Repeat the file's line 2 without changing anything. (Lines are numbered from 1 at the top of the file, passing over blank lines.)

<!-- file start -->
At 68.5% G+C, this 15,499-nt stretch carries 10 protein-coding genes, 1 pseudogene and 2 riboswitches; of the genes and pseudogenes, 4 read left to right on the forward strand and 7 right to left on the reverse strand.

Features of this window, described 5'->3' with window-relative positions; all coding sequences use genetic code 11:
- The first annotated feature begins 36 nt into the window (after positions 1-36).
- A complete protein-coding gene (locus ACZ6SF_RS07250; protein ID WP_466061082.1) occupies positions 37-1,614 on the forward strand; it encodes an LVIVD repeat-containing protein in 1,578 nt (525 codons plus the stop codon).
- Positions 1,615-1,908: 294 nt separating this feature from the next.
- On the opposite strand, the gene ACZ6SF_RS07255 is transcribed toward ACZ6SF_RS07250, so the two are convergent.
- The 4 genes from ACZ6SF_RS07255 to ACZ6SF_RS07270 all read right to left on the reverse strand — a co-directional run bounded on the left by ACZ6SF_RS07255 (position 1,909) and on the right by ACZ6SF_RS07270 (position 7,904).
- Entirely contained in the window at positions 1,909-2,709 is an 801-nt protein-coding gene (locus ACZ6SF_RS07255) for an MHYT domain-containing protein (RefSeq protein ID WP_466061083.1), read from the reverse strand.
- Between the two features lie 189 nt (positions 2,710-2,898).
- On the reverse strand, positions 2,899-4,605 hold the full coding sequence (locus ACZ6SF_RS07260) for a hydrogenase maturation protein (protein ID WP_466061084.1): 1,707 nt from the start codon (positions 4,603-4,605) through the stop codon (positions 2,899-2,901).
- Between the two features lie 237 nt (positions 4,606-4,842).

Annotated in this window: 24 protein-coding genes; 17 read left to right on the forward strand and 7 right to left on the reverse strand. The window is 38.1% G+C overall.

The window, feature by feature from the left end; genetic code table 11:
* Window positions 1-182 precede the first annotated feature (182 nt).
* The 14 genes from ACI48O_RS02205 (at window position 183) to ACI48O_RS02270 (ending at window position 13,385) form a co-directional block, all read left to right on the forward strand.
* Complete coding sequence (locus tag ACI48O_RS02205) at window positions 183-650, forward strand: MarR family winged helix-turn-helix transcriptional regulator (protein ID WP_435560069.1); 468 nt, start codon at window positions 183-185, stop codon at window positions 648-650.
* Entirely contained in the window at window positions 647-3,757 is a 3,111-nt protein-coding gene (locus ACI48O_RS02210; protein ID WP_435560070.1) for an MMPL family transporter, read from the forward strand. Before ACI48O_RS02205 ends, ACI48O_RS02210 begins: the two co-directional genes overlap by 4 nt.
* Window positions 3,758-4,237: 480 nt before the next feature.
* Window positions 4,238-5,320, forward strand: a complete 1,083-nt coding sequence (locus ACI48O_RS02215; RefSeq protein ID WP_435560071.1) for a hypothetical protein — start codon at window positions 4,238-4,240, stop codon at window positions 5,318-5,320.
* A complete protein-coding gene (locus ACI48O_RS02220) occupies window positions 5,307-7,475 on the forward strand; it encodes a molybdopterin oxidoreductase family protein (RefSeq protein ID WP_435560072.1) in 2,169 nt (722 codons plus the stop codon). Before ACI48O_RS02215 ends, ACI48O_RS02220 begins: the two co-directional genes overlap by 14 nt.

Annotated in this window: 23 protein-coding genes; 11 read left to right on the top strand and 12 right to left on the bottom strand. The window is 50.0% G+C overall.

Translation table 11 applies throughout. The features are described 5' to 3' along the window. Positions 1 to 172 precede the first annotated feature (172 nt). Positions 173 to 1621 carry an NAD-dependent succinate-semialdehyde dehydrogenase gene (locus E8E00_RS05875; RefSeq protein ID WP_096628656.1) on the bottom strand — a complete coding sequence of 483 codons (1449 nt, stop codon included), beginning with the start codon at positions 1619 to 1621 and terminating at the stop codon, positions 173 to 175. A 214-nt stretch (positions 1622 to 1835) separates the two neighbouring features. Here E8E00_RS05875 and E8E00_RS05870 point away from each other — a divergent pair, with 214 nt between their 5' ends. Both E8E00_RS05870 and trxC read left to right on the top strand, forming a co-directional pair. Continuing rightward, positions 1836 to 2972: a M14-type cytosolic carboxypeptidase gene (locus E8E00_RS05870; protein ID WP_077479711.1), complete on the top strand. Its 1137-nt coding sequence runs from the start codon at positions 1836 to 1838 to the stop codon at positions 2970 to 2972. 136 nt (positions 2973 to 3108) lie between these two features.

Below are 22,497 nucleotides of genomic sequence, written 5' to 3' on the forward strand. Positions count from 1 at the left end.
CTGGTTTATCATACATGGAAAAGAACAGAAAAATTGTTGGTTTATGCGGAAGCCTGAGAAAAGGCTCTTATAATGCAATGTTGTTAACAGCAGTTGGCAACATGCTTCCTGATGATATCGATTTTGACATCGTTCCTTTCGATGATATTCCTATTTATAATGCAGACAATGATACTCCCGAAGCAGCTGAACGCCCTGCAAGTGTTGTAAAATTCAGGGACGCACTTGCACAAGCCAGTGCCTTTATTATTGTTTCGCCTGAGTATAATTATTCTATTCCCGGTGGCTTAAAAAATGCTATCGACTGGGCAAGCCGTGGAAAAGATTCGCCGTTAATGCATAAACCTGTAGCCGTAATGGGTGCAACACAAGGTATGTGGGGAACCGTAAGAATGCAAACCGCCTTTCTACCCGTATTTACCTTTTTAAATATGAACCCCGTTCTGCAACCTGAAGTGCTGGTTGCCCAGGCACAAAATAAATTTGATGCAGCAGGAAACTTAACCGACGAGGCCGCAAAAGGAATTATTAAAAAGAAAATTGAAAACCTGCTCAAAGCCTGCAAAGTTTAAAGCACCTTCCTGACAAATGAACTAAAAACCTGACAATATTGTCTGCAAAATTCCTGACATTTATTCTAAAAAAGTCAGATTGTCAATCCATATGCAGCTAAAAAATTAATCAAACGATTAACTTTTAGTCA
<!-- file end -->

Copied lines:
Features of this window, described 5'->3' with window-relative positions; all coding sequences use genetic code 11: